February 9, 2024

Victoria rattled by early morning earthquake

By Lachlan Abbott
Updated February 9, 2024 — 6.55amfirst published at 1.22am
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An earthquake in the early hours of Friday has rattled Melbourne and many parts of Victoria.

Geoscience Australia reported the quake’s epicentre was near the South Gippsland town of Leongatha, about 135 kilometres south-east of Melbourne.

Initial estimates measured the quake as a magnitude 4.3, with a depth of seven kilometres.

Residents took to social media within minutes, reporting the tremor had woken them about 12:49am. As of about 7:30am, almost 5,000 felt reports had been made to GeoScience Australia, including some in South Australia and Tasmania.

The Bureau of Meteorology reported there was no tsunami threat as a result of the tremor.

Adam Pascale from the Seismology Research Centre, who was woken in Melbourne’s northern suburbs, said many people across the city would have felt the quake.

“I’m sure that a lot of people across the city have felt this one … and there may be aftershocks continuing, but we will see,” he said in an early morning social media post.

Later, on Melbourne radio station 3AW, Pascale said Friday’s earthquake was yet another notable tremor since a major magnitude 5.9 quake in September 2021.


“This is certainly getting to the magnitude where you might expect some minor damage to appear, but I haven’t heard any reports myself yet.”

Pascale said Friday’s tremor was technically closer to the small town of Meeniyan (population 771) but the closest sizable town was Leongatha. It was recorded on a seismograph in Korumburra that was installed after a magnitude 4.7 quake there in 2009.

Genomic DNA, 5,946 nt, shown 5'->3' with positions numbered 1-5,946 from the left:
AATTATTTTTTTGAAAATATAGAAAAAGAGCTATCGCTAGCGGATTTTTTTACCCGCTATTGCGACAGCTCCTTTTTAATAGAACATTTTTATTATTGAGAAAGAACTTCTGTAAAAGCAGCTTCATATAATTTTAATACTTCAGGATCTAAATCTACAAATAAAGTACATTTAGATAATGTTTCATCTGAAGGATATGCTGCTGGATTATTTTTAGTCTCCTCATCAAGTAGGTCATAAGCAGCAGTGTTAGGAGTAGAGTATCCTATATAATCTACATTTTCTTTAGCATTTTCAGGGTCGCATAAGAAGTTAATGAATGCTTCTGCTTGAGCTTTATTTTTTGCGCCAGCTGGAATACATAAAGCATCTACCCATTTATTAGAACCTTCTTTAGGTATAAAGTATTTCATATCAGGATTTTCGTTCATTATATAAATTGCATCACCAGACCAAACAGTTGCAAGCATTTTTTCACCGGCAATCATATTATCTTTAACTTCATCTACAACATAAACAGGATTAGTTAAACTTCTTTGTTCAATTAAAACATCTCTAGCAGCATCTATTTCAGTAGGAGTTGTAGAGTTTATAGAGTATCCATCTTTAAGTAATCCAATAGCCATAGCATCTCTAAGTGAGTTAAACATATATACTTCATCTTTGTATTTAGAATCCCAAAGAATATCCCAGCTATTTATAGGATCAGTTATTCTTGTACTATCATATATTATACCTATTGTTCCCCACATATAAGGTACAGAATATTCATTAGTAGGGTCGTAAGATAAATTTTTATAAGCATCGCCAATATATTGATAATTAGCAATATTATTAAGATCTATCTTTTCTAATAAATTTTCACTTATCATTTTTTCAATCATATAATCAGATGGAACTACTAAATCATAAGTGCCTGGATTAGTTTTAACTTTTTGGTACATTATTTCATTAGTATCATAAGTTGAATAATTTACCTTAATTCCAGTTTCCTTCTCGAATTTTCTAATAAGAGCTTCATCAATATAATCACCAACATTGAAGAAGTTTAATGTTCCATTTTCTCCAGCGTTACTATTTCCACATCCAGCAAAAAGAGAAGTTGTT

“We have certainly been feeling more earthquakes in the last couple of years than we have in the decade or two previous, but it’s still sort of within the normal range of activity for our region of the world.”

On social media platform X, Pascale said tiny aftershocks had already been recorded since Friday’s tremor.

Pascale said smaller quakes – that might not be felt in Melbourne – were regularly recorded near the Great Dividing Range.

“That area is all mountains formed by earthquakes over millions of years and this is just another one that is contributing to it,” he said.

The earthquake struck near Foster, but was felt throughout the region.Credit: Geoscience Australia

Just three days ago, a magnitude 3.1 tremor was recorded close to the tiny Gippsland town of Dumbalk. That earthquake on Tuesday was 10 kilometres from Friday’s stronger quake, according to the Seismology Research Centre’s readings.

Since the major 2021 tremor that caused damage in Melbourne during the depths of the pandemic, several other large tremors have been widely felt in Victoria.

In October last year, a magnitude 5.0 earthquake on the Great Ocean Road near Cape Otway rattled parts of Melbourne.


In June last year, a magnitude 4.6 quake struck near Woods Point in the state’s alpine region.

Melbourne experienced its strongest tremor in 120 years when a shallow magnitude 3.8 struck near Sunbury in May 2023. Experts told The Age at the time it was part of normal seismic activity.

If a huge earthquake hit major Australian cities in future, there would be no advanced warning because, unlike California and Japan, Australia does not have an early warning system.

However, this masthead reported last year that scientists say there are major technical questions about installing one here – and the cost would be enormous, especially when taking into consideration the lack of damage most Australian earthquakes do.

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Lachlan Abbott is a reporter at The Age.Connect via Twitter or email.


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